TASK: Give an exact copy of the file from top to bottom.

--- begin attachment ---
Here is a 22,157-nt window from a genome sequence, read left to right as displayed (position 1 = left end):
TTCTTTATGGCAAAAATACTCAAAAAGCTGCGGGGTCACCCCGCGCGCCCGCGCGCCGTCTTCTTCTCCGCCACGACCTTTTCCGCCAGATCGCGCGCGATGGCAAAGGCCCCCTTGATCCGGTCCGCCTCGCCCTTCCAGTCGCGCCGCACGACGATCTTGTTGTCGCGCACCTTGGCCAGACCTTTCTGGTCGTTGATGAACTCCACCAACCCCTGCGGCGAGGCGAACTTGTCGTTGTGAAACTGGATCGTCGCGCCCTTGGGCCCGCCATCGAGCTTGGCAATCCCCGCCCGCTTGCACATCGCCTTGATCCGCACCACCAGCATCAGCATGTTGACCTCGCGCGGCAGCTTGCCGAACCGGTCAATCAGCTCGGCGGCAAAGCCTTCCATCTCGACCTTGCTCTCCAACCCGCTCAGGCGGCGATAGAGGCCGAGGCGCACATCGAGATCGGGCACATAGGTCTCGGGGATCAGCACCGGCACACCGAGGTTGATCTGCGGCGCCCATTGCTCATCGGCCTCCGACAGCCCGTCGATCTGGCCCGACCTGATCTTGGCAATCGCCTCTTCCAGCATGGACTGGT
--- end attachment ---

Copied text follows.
Here is a 22,157-nt window from a genome sequence, read left to right as displayed (position 1 = left end):
TTCTTTATGGCAAAAATACTCAAAAAGCTGCGGGGTCACCCCGCGCGCCCGCGCGCCGTCTTCTTCTCCGCCACGACCTTTTCCGCCAGATCGCGCGCGATGGCAAAGGCCCCCTTGATCCGGTCCGCCTCGCCCTTCCAGTCGCGCCGCACGACGATCTTGTTGTCGCGCACCTTGGCCAGACCTTTCTGGTCGTTGATGAACTCCACCAACCCCTGCGGCGAGGCGAACTTGTCGTTGTGAAACTGGATCGTCGCGCCCTTGGGCCCGCCATCGAGCTTGGCAATCCCCGCCCGCTTGCACATCGCCTTGATCCGCACCACCAGCATCAGCATGTTGACCTCGCGCGGCAGCTTGCCGAACCGGTCAATCAGCTCGGCGGCAAAGCCTTCCATCTCGACCTTGCTCTCCAACCCGCTCAGGCGGCGATAGAGGCCGAGGCGCACATCGAGATCGGGCACATAGGTCTCGGGGATCAGCACCGGCACACCGAGGTTGATCTGCGGCGCCCATTGCTCATCGGCCTCCGACAGCCCGTCGATCTGGCCCGACCTGATCTTGGCAATCGCCTCTTCCAGCATGGACTGGT